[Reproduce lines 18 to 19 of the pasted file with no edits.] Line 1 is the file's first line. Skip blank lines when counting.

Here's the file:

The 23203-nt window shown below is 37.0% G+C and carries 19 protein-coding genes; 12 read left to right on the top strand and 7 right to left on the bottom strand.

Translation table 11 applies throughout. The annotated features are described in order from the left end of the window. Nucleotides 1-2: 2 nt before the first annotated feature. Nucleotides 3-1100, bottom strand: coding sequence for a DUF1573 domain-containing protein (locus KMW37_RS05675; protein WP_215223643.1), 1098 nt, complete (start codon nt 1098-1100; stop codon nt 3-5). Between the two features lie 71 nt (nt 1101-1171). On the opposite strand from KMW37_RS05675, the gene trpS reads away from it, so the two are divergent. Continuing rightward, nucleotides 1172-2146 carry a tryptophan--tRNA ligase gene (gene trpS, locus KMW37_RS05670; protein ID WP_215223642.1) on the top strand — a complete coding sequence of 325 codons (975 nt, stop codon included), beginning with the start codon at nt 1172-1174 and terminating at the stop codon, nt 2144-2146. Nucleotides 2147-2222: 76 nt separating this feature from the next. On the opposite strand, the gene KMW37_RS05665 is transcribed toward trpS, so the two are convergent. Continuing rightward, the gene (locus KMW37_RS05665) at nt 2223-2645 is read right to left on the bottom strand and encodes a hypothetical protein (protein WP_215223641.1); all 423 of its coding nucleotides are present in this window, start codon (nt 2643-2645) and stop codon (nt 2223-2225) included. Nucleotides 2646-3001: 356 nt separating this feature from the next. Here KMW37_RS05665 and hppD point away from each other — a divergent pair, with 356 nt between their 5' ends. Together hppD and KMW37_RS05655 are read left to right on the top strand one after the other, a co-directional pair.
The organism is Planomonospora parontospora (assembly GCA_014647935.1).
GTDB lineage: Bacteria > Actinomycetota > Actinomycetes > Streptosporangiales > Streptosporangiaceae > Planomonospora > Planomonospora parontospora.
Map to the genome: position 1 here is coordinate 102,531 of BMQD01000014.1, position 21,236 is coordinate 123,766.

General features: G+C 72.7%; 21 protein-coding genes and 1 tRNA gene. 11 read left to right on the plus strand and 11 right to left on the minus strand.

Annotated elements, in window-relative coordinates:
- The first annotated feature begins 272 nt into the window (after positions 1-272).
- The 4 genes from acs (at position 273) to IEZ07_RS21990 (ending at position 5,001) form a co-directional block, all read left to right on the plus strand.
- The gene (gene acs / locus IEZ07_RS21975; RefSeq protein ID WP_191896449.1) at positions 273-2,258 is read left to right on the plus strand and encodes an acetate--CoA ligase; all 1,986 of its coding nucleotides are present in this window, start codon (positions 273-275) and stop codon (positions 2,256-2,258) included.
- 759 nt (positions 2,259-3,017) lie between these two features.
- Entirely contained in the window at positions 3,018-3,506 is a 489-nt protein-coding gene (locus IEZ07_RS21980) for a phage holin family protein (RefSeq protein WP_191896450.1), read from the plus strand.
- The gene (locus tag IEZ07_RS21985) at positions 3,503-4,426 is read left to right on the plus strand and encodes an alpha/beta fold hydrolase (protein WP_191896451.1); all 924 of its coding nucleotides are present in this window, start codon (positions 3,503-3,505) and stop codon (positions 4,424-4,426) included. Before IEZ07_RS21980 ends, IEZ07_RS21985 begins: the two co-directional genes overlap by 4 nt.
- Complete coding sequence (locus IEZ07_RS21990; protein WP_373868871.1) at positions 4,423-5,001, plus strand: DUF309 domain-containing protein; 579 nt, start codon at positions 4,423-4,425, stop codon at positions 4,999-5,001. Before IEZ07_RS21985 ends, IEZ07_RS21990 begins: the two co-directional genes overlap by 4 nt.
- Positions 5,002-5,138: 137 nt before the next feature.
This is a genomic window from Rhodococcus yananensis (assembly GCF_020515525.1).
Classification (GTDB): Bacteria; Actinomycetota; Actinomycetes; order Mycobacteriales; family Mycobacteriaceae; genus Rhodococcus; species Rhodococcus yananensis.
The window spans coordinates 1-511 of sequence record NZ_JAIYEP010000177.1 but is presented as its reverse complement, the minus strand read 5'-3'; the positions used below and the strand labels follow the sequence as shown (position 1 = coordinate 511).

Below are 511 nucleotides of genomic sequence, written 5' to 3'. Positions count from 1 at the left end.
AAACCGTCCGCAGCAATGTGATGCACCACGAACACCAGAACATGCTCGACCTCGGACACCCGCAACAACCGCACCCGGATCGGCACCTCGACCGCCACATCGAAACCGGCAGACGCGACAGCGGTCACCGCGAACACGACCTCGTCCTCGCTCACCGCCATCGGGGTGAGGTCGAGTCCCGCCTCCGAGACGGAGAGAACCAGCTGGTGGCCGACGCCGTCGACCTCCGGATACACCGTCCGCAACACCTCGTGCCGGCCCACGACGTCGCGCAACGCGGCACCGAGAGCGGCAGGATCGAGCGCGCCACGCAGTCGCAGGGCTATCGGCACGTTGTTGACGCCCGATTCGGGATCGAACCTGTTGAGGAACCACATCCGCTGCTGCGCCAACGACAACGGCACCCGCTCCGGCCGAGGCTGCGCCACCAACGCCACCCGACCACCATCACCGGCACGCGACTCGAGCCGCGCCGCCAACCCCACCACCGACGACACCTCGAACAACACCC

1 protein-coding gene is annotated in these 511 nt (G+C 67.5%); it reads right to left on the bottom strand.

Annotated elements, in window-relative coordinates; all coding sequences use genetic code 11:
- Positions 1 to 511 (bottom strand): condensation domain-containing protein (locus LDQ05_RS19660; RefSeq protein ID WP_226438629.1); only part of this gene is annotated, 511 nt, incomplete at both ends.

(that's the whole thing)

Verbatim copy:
The window spans coordinates 1-511 of sequence record NZ_JAIYEP010000177.1 but is presented as its reverse complement, the minus strand read 5'-3'; the positions used below and the strand labels follow the sequence as shown (position 1 = coordinate 511).

Below are 511 nucleotides of genomic sequence, written 5' to 3'. Positions count from 1 at the left end.